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Category Archives: Estate Planning

“ICE” (In Case of Emergency) Advice

Old School: My clients know that I recommend keeping a card with you at all times that contains all your important personal and medical information in case of emergency. EMTs and paramedics are trained to look for emergency cards in the following places: 1 – Automobile – Glove Compartment 2 – Pedestrians – Wallet or Purse […]

Did You Know? 401(k) Loans

Generally, loans taken from 401(k) plans must be repaid within five (5) years in “substantially level payments,” including principal and interest, at least quarterly. Loan repayments may be suspended for a one (1) year leave of absence, but the loan must still be repaid within the original five (5) year period. If the loan was […]

Premarital Wills

NJSA 3B:5-15 provides that if a person had a Will, and later married but did not update the Will, then the surviving spouse a share of the Estate equal to the “intestate share” as though the Testator died intestate. The Legislature assumes that the person forgot to update his or her Will and would want […]

Asset Preservation Tips

Below are some tips to help you preserve and accumulate your assets. Many of these are common sense, but can be easily overlooked. 1. Stay healthy: Live a healthy lifestyle. 2. A “Stitch in Time”: Take care of any problems—medical, financial, personal—as soon as they arise. 3. Review and Pay Insurances: Know what you have […]

Ten Tips When Caring for a Parent or Other Loved One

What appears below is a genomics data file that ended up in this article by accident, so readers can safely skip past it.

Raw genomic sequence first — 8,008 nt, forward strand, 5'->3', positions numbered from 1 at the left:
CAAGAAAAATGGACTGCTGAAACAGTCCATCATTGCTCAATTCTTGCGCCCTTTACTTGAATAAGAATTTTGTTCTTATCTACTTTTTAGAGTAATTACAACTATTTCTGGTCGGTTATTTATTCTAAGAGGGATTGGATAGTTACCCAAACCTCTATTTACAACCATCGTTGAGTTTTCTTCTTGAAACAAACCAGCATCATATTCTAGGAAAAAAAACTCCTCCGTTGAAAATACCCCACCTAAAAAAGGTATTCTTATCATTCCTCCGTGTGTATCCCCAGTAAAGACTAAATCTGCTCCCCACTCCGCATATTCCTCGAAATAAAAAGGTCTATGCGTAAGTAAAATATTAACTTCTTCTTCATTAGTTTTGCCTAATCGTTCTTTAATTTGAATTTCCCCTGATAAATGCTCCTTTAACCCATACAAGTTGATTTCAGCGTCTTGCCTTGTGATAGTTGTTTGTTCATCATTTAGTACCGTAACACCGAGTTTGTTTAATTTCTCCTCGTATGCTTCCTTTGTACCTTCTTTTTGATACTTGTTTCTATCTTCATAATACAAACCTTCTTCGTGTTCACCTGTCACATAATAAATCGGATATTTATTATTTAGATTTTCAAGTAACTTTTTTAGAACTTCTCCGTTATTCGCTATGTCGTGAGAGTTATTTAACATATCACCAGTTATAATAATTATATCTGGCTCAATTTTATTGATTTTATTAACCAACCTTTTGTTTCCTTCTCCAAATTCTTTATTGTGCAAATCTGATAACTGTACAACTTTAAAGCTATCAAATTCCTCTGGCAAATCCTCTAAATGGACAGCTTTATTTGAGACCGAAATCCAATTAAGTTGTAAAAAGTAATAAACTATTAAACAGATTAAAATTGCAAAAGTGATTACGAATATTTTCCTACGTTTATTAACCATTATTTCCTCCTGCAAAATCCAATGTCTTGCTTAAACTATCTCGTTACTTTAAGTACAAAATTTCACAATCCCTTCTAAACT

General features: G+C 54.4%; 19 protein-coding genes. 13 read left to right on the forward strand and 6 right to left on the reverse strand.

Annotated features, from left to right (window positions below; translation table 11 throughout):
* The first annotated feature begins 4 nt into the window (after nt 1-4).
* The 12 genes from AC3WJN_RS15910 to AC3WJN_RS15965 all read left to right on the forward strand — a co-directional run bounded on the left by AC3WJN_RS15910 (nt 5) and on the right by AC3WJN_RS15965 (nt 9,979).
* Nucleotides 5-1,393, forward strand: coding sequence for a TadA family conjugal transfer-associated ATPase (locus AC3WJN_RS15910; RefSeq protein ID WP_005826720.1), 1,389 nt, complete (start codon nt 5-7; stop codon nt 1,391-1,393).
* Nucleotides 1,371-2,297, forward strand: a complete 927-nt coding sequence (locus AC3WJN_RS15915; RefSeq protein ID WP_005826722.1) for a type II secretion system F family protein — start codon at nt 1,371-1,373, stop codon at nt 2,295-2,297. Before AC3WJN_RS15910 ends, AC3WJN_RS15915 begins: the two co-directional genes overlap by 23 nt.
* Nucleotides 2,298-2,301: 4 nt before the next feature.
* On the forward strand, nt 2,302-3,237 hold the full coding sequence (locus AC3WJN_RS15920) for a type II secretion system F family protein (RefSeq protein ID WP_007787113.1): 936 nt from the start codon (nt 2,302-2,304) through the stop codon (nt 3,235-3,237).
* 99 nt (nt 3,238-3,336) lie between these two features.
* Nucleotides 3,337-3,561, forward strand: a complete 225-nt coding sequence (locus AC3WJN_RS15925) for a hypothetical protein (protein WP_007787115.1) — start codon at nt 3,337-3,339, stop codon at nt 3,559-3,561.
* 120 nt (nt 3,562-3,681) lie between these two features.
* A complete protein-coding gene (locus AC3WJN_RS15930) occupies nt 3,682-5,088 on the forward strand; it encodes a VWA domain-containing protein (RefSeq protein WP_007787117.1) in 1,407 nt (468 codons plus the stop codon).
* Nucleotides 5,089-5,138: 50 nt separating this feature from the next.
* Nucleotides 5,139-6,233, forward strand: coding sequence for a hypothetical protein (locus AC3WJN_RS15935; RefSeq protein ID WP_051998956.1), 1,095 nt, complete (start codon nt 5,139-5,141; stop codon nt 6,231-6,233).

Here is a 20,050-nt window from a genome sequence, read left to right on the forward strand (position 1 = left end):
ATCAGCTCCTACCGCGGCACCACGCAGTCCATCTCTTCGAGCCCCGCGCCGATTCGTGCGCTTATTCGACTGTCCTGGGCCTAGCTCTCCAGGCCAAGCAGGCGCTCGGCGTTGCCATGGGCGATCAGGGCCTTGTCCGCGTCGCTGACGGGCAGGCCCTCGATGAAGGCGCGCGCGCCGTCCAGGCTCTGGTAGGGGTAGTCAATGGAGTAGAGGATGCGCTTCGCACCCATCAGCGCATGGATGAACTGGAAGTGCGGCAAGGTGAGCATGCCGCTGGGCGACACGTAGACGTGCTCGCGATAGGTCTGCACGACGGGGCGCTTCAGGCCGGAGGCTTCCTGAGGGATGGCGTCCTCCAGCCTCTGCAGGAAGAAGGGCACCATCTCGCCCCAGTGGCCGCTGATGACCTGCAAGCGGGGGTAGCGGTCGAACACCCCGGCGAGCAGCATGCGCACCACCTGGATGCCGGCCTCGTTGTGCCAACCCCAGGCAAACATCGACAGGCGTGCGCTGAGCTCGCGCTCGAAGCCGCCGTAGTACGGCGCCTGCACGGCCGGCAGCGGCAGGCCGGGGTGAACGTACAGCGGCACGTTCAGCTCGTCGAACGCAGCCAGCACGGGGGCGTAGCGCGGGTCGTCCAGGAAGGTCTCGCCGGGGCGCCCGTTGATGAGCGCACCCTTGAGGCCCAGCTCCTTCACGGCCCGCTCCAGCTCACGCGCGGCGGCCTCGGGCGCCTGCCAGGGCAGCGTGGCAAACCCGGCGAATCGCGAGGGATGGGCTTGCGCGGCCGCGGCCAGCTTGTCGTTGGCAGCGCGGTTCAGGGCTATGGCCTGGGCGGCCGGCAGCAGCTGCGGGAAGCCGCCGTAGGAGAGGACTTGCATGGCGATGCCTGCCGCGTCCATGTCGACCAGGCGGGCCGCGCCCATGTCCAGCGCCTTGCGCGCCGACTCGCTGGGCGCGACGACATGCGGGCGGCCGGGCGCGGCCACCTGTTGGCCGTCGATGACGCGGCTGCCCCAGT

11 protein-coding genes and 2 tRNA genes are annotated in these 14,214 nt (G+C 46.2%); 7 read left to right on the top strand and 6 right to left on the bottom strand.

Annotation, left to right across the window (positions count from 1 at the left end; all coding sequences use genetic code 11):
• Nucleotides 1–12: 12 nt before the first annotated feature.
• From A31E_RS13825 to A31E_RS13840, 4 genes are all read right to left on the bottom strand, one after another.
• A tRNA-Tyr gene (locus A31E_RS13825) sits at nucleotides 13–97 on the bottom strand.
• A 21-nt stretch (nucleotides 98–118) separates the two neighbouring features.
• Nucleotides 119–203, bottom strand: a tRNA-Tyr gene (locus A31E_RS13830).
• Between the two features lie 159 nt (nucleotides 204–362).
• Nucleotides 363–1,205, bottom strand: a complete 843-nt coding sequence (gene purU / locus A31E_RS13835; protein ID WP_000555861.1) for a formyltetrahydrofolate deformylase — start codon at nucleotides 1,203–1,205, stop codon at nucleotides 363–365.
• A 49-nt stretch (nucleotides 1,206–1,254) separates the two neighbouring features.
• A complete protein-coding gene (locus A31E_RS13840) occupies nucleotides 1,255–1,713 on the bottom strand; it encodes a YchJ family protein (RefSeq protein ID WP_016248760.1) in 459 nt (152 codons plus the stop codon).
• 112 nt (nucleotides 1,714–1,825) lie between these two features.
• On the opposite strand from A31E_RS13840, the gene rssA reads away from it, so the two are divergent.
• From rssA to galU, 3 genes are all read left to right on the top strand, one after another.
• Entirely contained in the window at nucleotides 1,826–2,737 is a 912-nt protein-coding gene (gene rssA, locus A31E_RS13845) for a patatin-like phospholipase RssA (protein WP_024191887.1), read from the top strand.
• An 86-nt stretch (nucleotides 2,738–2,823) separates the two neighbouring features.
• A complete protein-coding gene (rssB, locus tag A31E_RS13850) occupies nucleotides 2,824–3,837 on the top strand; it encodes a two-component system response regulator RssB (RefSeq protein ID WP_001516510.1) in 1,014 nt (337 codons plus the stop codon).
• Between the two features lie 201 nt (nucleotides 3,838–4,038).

It is always difficult when your parent, spouse, aunt, uncle, sibling, or other loved one becomes ill or aged. Below are ten helpful tips to help you prepare for, and even avoid, a bad situation. (1) UPDATED AND VALID ESTATE PLANNING DOCUMENTS It is imperative that you review and confirm that your loved one has […]

I have heard that I can “disclaim” inherited assets or property. What does this mean?

A “disclaimer” is the refusal to accept a gift, bequest, or beneficiary designation on an account (e.g., an IRA or life insurance policy). The person making the disclaimer must disclaim this property within nine months and not have accepted any interest in the property. As an example, say Sue is the named beneficiary on her uncle’s […]

In Terrorem Clause/No Contest Clause

You may have heard of an “In Terrorem Clause,” also called “No-Contest Clause.” Joan Rivers had one in her Will.* This is a provision that can be included in a Will which states that if any beneficiary or legal heir of the Estate tries to contest the Will, they will be treated as though they predeceased he […]

Q and A: Non-Probate Property

Q: My relative just passed away. It says in their Will that their IRA goes to me, but I found out that it is passing to someone else instead. What’s going on? A: An IRA account is a type of asset called “non-probate property.” This means that regardless of what is written in a person’s […]

Unclaimed Property (Part 2)

Earlier, we began to discuss how to claim your own Unclaimed Property (See Part 1 on Unclaimed Property here). But what if the owner of the Unclaimed Property is deceased? The process is still very simple, and similar to the process described above, but with some extra documentation required. Be aware that only the Executor or the Administrator of the decedent’s Estate […]

Unclaimed Property (Part 1)

When property (like a bank account, annuity, or life insurance policy) goes untouched or unclaimed for a certain amount of time, it “escheats” to the State. The property still belongs to the original owner, but you now have to go through your state’s Unclaimed Property division in order to claim your property. To find out […]


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